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Sunday, December 2, 2012

Luther's greatest writing? – on John 1:29 - Behold! (Part 1)

I have pointed out elsewhere how the old (German) Missouri Synod equated Martin Luther with the flying angel in Revelation 14:6, the angel who flew the midst of heaven, having the everlasting gospel to preach unto them that dwell on the earth, and to every nation, and kindred, and tongue, and people.  
The research for my recent blog posts on Luther's Letters and Luther's Timeline have caused me to pause and thrill at Luther, the man of faith.  And now I have spent some time improving some of my previous blog posts, especially my letter of admonishment to Larry Darby (Part 4a and 4b) that made heavy use of Luther on the Doctrine of Justification.  But especially Luther's Twelfth Sermon on John 1:29 in Sermons on John 1–4 (Luther's Works, Am. Edition, vol. 22, pgs 158-170; St. L., VII, 1712-1726 (not online yet); Walch VII, 1633-1651WA, 46, 673-684) struck me so wonderfully.  I doubt that Luther's famed exposition on the Book of Galatians is better than this sermon of Luther, his exposition of John 1:29 –
To cross-reference the quotes that Walther and Pieper used from this sermon, you will find the following indications (starting in Part 2):
  • Walther quotes will be highlighted in yellow, and bold italics added where Walther italicized
  • Simultaneous quotes by both Walther and Pieper will be done in blue
Any highlights I make for myself for commenting, I will use green.

If anyone doubts my basis for doing this blog, if anyone doubts that Luther is indeed the angel in Rev. 14:6, if anyone doubts that UOJ (Universal, Objective Justification) was the heart of Luther's faith, then I point to this sermon of Luther.  It is so wonderful, that I am going to reproduce it here in 4 parts (Table of Contents below).

The first part, pages 158-161 (LW):
12th Sermon on John 1-4 (John 1:29)
Martin Luther
The last time we heard John describe John the Baptist as one who bore witness to the Light, that is, to the Son of God, and as one who testified that we take all from His fullness, grace upon grace; that the Law was given through Moses, but that grace and truth came through Christ; and that no one has ever seen the Father but the only Son, who is in the bosom of the Father and has revealed Him to us. Thus far we have treated this testimony and message of John according to the measure of grace which God has granted us. From this we have learned the sum total of the entire Christian faith and doctrine, namely, that Christ is very God and very man, who came into the world that we also might attain grace from His grace and take all from His fullness. All depends so entirely on the Son that no one can know anything of the Father unless the Son, who is acquainted with the Father’s innermost thoughts, reveals it to him. Thus all the world is to be drawn into the realm of the Lord Christ and become subject to Him, for without Him no one can be saved.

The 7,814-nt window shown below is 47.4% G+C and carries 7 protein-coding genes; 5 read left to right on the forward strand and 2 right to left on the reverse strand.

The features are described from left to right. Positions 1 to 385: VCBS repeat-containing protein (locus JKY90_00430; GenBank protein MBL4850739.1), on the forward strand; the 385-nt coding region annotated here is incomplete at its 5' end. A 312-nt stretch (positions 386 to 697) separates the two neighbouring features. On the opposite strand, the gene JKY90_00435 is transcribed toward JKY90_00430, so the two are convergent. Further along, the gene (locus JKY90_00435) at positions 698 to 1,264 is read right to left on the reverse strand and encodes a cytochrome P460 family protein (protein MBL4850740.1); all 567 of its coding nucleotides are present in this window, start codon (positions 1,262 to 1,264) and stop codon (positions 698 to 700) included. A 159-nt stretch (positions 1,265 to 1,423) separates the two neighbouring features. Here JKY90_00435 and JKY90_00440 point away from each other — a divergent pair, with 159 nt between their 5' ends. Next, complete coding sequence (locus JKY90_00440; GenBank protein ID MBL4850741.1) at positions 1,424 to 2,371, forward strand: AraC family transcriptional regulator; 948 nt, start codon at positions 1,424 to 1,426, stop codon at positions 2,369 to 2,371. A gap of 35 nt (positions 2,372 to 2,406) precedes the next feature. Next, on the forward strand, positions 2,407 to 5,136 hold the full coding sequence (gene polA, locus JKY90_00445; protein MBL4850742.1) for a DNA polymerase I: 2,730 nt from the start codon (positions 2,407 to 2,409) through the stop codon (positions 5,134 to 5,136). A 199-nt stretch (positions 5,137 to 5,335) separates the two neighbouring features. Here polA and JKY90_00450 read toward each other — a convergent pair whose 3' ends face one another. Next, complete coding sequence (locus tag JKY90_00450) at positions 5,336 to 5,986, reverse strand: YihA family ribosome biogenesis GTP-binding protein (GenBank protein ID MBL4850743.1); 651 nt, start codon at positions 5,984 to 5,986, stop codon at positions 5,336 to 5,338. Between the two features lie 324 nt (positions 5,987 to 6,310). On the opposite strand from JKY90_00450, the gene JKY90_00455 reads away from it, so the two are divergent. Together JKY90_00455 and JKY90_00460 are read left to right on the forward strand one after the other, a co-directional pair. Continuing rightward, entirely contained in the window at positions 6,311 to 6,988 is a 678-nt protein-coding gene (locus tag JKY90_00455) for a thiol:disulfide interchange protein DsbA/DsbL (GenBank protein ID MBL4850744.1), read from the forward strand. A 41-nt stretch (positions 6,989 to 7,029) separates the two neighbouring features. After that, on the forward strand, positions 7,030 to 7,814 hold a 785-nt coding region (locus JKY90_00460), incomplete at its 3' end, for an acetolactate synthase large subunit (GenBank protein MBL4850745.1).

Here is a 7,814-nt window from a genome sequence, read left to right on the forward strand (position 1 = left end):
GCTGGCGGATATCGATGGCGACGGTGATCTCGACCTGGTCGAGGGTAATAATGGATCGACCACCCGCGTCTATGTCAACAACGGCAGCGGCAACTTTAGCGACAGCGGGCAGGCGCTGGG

This offers us an excellent sermon and testimony of Christ which we cannot comprehend fully in this life; we must accept it in faith until we understand it perfectly and also see it in the life beyond. These are, to be sure, very brief words; but they present an epitome of Christian doctrine and life. We continue on this subject:1

29. The next day he saw Jesus coming toward him, and said: Behold, the Lamb of God.

It is evident from the Gospels of Matthew and Luke that John did not know Christ before he baptized Him. He did, of course, conclude from the angel’s announcement before his conception that he was to precede Christ and be His herald and forerunner, “to prepare His ways, to give knowledge of salvation to His people in the forgiveness of their sins” (Luke 1:76–77). John was also aware that the Lord was to follow him soon, for before his entry into the ministry the command had come to him in the desert to proclaim to the Jewish people up and down the countryside that the Lord had come. At the same time John was to baptize with water. John proclaimed the advent of Christ in order to forestall any excuse the Jews might bring up for their ignorance of Christ and their failure to recognize Him because of His humble appearance.